I asked her about her daily routine and she laughed saying that she just ‘does’ and hates planning, so instead I gave her 12 cards representing the amount of energy she has to ‘spend’ over the course of a day. I asked her to allocate her cards into three areas of living: self care, fun and work. She divided the cards quite evenly, so I then asked her whether this was how she wanted to spend her energy. She said no and that it was very different from her pre-accident pattern, so I asked her to show me what that looked like. She pushed almost all of the cards into the ‘work’ pile, and kept only one for self care and two for fun.

I asked her what was different about her self care now compared with before, and she described the process of showering – and while she talked, I was able to identify her automatic thoughts about each task. She said she always thought it should be enjoyable but now it just felt hard. She said she didn’t think she should have to ‘think’ about how she undressed, washed herself, dried herself, and got dressed again. Now she felt her body was skinny and ugly and her arms ‘wouldn’t work properly‘, and so she avoided looking at it, and didn’t use moisturizer and didn’t shave her legs any more.

She was very articulate about the automatic thoughts and images that she had while showering and we were also able to identify some of the emotions that were generated by these thoughts, and how this affected what she did.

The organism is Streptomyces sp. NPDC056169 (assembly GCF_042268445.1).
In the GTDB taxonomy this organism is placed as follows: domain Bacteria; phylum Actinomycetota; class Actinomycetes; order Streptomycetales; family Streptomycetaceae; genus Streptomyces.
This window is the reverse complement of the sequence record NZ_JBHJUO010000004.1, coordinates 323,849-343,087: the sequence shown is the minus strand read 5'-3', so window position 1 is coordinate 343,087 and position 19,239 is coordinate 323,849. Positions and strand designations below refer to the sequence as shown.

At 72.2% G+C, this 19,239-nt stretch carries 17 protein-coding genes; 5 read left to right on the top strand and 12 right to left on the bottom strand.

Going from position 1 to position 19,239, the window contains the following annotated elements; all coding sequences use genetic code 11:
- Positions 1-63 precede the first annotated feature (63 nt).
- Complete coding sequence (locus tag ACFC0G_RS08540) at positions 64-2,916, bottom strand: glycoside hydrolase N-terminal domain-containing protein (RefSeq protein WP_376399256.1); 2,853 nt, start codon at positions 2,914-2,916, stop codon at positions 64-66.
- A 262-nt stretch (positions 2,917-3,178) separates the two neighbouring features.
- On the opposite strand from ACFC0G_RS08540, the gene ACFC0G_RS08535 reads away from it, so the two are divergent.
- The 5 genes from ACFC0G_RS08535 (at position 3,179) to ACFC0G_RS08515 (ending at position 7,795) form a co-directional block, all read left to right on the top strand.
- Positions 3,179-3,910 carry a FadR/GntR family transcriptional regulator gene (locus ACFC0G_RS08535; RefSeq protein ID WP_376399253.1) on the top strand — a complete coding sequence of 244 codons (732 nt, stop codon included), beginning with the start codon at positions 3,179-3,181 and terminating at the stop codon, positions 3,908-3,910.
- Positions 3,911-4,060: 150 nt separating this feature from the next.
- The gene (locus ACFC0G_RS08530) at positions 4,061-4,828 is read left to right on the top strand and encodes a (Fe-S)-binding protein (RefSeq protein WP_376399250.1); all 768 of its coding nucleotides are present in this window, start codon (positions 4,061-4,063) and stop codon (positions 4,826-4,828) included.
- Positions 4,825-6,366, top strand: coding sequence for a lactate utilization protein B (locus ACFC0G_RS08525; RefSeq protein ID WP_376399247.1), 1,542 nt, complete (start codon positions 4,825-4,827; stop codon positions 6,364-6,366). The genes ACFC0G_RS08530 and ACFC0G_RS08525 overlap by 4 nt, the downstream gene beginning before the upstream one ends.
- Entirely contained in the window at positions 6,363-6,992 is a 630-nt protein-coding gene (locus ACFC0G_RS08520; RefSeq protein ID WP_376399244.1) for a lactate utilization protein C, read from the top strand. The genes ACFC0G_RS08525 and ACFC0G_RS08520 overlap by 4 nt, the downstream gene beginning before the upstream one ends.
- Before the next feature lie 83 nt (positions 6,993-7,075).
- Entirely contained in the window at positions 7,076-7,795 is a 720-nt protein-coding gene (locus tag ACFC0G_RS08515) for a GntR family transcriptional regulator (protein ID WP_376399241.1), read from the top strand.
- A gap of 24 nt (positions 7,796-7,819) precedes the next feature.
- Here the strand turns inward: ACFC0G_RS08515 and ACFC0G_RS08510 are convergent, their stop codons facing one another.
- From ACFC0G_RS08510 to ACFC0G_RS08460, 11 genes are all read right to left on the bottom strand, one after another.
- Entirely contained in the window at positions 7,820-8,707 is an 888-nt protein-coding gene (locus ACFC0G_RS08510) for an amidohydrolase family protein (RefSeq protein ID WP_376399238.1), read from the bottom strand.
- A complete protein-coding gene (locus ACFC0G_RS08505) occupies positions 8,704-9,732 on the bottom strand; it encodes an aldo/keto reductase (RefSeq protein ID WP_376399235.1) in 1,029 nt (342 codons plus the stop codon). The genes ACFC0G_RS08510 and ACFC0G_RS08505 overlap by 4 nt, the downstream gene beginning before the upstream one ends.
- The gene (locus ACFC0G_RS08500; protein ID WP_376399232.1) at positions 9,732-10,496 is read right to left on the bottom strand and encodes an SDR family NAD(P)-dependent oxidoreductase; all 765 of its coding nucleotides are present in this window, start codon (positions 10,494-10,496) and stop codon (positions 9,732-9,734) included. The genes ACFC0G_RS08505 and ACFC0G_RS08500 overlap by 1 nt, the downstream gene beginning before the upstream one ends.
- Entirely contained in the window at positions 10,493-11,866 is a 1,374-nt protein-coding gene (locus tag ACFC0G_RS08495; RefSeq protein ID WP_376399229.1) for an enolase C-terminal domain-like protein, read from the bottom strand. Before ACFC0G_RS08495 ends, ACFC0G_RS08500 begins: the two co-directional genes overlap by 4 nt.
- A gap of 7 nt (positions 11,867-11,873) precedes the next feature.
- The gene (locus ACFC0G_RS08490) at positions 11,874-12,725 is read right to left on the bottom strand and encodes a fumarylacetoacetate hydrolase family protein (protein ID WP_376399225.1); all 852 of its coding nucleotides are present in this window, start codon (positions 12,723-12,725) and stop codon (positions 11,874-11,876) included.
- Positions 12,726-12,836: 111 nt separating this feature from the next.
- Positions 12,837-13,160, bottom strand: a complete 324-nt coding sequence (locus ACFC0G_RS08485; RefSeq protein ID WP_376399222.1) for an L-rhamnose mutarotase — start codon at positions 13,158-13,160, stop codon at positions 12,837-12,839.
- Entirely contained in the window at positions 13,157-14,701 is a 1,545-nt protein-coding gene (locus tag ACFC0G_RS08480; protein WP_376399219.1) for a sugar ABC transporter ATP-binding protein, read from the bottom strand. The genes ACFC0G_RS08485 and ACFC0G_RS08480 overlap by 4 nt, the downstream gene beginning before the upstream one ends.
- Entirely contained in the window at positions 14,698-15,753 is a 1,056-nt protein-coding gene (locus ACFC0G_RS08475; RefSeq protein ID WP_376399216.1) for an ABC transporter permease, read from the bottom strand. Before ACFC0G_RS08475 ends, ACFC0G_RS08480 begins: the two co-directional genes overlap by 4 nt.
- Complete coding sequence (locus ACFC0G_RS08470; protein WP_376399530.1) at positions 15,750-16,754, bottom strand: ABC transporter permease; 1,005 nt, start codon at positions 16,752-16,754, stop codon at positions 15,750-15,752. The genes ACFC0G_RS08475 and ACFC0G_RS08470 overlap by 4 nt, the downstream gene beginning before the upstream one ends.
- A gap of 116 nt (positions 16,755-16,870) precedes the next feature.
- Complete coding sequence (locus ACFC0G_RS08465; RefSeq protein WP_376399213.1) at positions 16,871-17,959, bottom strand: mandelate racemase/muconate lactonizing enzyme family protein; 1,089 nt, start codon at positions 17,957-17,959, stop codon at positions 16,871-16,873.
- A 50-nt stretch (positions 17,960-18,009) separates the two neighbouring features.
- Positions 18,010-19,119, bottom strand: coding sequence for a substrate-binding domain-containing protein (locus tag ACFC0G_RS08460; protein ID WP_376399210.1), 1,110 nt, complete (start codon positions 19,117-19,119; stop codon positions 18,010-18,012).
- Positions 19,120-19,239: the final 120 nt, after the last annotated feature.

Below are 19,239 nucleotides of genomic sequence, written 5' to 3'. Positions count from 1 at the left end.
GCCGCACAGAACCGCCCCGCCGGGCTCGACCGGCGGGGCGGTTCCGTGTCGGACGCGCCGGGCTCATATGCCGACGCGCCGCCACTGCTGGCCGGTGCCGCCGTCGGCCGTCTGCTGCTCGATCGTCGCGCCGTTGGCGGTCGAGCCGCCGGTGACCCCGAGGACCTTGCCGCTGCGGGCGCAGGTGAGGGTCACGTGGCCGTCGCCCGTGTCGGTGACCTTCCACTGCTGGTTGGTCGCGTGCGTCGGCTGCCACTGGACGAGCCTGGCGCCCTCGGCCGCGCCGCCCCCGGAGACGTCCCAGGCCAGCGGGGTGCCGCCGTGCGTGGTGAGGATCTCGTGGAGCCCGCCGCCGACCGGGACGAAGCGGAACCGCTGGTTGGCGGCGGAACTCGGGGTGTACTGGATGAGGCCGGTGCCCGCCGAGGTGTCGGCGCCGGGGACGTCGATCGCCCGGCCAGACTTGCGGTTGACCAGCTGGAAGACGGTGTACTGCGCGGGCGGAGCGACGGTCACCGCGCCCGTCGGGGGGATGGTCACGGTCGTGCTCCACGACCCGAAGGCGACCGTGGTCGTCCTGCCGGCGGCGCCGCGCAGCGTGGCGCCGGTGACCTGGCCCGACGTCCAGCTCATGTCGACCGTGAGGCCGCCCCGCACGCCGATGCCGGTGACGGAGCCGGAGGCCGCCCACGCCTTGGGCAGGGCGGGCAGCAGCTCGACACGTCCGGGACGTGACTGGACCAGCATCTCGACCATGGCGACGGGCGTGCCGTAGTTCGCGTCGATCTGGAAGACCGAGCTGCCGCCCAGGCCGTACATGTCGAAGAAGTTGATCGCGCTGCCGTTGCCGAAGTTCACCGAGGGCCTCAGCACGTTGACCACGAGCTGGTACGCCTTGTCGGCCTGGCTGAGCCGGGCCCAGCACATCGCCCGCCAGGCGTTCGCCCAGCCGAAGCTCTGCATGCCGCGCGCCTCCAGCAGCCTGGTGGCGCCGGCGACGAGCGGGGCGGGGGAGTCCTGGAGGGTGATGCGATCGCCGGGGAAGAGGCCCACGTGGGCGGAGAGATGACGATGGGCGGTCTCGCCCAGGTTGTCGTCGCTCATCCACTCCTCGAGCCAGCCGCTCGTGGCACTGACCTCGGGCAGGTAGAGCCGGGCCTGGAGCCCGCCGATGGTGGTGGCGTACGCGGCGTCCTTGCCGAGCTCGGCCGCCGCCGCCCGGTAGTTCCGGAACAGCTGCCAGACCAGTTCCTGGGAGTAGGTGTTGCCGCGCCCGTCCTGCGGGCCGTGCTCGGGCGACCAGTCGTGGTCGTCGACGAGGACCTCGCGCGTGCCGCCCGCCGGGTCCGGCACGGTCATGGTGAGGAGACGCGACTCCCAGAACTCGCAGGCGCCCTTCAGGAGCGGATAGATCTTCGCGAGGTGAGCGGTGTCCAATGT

I used a whiteboard to jot down the situation, her thoughts, linking to her feelings and on to her actions, and Simone was quick to say that these thoughts weren’t helping her.  NB all the underlined phrases above refer to automatic thoughts she was having.

We haven’t yet explored these thoughts nor tried to do anything with them (maybe we won’t do anything, just notice and do what is important?) – but part of understanding her situation is about listening to her thoughts as I’ve outlined above. This is Simone’s ‘lived experience’, but it’s absolutely possible for her to evaluate her situation differently and come to a different conclusion about them.

For a very quick example, I might ask her what does it mean to ‘have’ to think about each movement she does?  What does it say about her? What does it mean to have a rule that says showering ‘should’ be easy – when clearly, showering for her is not. If she says she feels ‘dumb’ or ‘useless’, I may explore other situations in her daily life now where she feels ‘dumb’ or ‘useless’ – and help her notice her emotional response to this.  What effect does having this emotion have on her actions? On what she does and how she goes about it?